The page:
The demise of the UK’s current age-verification plans for online porn and what that might mean for Ireland – Eoin O’Dell

19 10 2019

Earlier this week, in a written statement to the House of Commons, the UK’s Secretary of State for Digital, Culture, Media and Sport, the Rt Hon Nicky Morgan MP, announced the end of the UK’s controversial age-verification plans for online porn Read the rest of this entry »





The Right To Be Forgotten back in the CJEU: Court Judgments on the territorial scope of de-referencing; and sensitive personal data – Ian Helme

27 09 2019

Following on from the Advocate General Opinions published on 10 January (which I wrote about here), yesterday the Court of Justice released its decisions in two cases concerning internet search engines and the right to be forgotten. Read the rest of this entry »





Users (and their bias) are key to fighting fake news on Facebook: AI isn’t smart enough yet – Gianluca Demartini

24 09 2019

The information we encounter online everyday can be misleading, incomplete or fabricated. Being exposed to “fake news” on social media platforms such as Facebook and Twitter can influence our thoughts and decisions. We’ve already seen misinformation interfere with elections in the United States. Read the rest of this entry »





Filtering Facebook: Why Internet Users and EU Policymakers Should Worry about the Advocate General’s Opinion in Glawischnig-Piesczek – Daphne Keller

8 09 2019

Summer is winding down, and policymakers in Brussels are returning to an ambitious task: drafting new regulation for the Internet. Meanwhile, in Luxembourg, the Court of Justice of the European Union (CJEU) is deciding cases that will affect both Internet platforms’ operations and lawmakers’ choices in devising new laws. Read the rest of this entry »





The internet is rotting: let’s embrace it – Viktor Mayer-Schönberger

26 07 2019

I have just taken an entire website and gigabytes of data offline. It covered a highly successful series of conferences on the data economy. It brought together thought leaders and key decision-makers from around the world for annual retreats – over a decade ago. And now it is gone. Read the rest of this entry »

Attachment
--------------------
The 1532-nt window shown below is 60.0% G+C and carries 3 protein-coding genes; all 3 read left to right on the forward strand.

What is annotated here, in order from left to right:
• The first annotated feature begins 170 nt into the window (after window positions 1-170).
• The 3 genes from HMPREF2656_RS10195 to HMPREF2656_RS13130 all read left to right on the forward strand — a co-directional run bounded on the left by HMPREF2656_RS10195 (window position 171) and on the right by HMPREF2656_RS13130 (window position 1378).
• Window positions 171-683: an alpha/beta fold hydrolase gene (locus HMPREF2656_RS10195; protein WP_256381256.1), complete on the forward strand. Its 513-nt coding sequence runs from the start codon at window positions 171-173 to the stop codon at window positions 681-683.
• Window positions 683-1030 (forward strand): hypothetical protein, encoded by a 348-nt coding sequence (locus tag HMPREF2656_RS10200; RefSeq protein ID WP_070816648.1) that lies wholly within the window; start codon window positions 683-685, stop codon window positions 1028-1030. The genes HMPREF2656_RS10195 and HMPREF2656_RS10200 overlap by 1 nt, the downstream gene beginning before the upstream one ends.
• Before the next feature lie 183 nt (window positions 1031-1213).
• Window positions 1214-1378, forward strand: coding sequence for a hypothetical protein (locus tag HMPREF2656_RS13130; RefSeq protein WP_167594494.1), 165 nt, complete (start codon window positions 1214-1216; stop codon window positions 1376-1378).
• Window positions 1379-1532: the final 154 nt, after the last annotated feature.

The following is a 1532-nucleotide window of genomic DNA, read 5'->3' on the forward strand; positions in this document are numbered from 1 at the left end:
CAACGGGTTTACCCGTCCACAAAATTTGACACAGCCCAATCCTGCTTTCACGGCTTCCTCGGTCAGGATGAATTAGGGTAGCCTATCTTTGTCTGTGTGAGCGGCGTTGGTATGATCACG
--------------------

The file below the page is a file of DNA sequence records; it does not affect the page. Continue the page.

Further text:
Online Harms White Paper – Some Consultation Responses [Updated3]

20 07 2019

The consultation period for the Government’s “Online Harms White Paper” closed on 1 July 2019.  The consultation website tells us that the Government is “analysing your feedback”. Read the rest of this entry »





Four ways blockchain could make the internet safer, fairer and more creative – Hitesh Tewari

18 07 2019

The internet is unique in that it has no central control, administration or authority. It has given everyone with access to it a platform to express their views and exchange ideas with others instantaneously. But in recent years, internet services such as search engines and social media platforms have increasingly been provided by a small number of very large tech firms. Read the rest of this entry »





Our “data self” explained. A brief journey into Surveillance Capitalism – Nataly Tedone

17 07 2019

If we had the choice to be paid to discuss and share our likes, dislikes, food choices, political views, health issues, desires, fears and anything that makes us unique, would we? Read the rest of this entry »





How much is your data worth to tech companies? US Lawmakers want to tell you, but it’s not that easy to calculate – Samuel Lengen

16 07 2019

New proposed legislation by U.S. senators Mark R. Warner and Josh Hawley seeks to protect privacy by forcing tech companies to disclose the “true value” of their data to users. Read the rest of this entry »





Does UK tech policy show a lack of coordination? – Damian Tambini

13 07 2019

It has been an extraordinarily busy year in UK tech policy. The Furman Review reported on digital competition, recommending changes to competition law and a new regulator to deal with data dominance, competition and consumer welfare. Read the rest of this entry »